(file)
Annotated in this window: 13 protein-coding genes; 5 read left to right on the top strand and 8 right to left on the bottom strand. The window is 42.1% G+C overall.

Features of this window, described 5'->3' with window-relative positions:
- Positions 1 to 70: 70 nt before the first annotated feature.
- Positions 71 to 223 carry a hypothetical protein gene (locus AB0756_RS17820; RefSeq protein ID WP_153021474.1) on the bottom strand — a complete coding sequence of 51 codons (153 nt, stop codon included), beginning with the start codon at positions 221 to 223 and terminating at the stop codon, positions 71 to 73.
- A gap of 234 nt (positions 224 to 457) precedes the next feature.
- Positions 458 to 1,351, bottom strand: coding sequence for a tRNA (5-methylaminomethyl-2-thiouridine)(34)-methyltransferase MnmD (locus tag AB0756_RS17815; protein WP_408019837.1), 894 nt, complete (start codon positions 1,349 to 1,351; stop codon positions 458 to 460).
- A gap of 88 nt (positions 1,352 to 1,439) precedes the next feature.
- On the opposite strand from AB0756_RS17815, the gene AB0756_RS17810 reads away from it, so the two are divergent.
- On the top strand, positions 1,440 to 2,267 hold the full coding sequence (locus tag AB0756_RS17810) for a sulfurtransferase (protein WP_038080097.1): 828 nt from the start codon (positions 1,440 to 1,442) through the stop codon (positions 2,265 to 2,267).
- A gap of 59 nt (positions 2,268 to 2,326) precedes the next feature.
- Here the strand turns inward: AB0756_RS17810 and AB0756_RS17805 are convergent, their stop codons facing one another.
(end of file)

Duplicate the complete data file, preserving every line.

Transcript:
Annotated in this window: 13 protein-coding genes; 5 read left to right on the top strand and 8 right to left on the bottom strand. The window is 42.1% G+C overall.

Features of this window, described 5'->3' with window-relative positions:
- Positions 1 to 70: 70 nt before the first annotated feature.
- Positions 71 to 223 carry a hypothetical protein gene (locus AB0756_RS17820; RefSeq protein ID WP_153021474.1) on the bottom strand — a complete coding sequence of 51 codons (153 nt, stop codon included), beginning with the start codon at positions 221 to 223 and terminating at the stop codon, positions 71 to 73.
- A gap of 234 nt (positions 224 to 457) precedes the next feature.
- Positions 458 to 1,351, bottom strand: coding sequence for a tRNA (5-methylaminomethyl-2-thiouridine)(34)-methyltransferase MnmD (locus tag AB0756_RS17815; protein WP_408019837.1), 894 nt, complete (start codon positions 1,349 to 1,351; stop codon positions 458 to 460).
- A gap of 88 nt (positions 1,352 to 1,439) precedes the next feature.
- On the opposite strand from AB0756_RS17815, the gene AB0756_RS17810 reads away from it, so the two are divergent.
- On the top strand, positions 1,440 to 2,267 hold the full coding sequence (locus tag AB0756_RS17810) for a sulfurtransferase (protein WP_038080097.1): 828 nt from the start codon (positions 1,440 to 1,442) through the stop codon (positions 2,265 to 2,267).
- A gap of 59 nt (positions 2,268 to 2,326) precedes the next feature.
- Here the strand turns inward: AB0756_RS17810 and AB0756_RS17805 are convergent, their stop codons facing one another.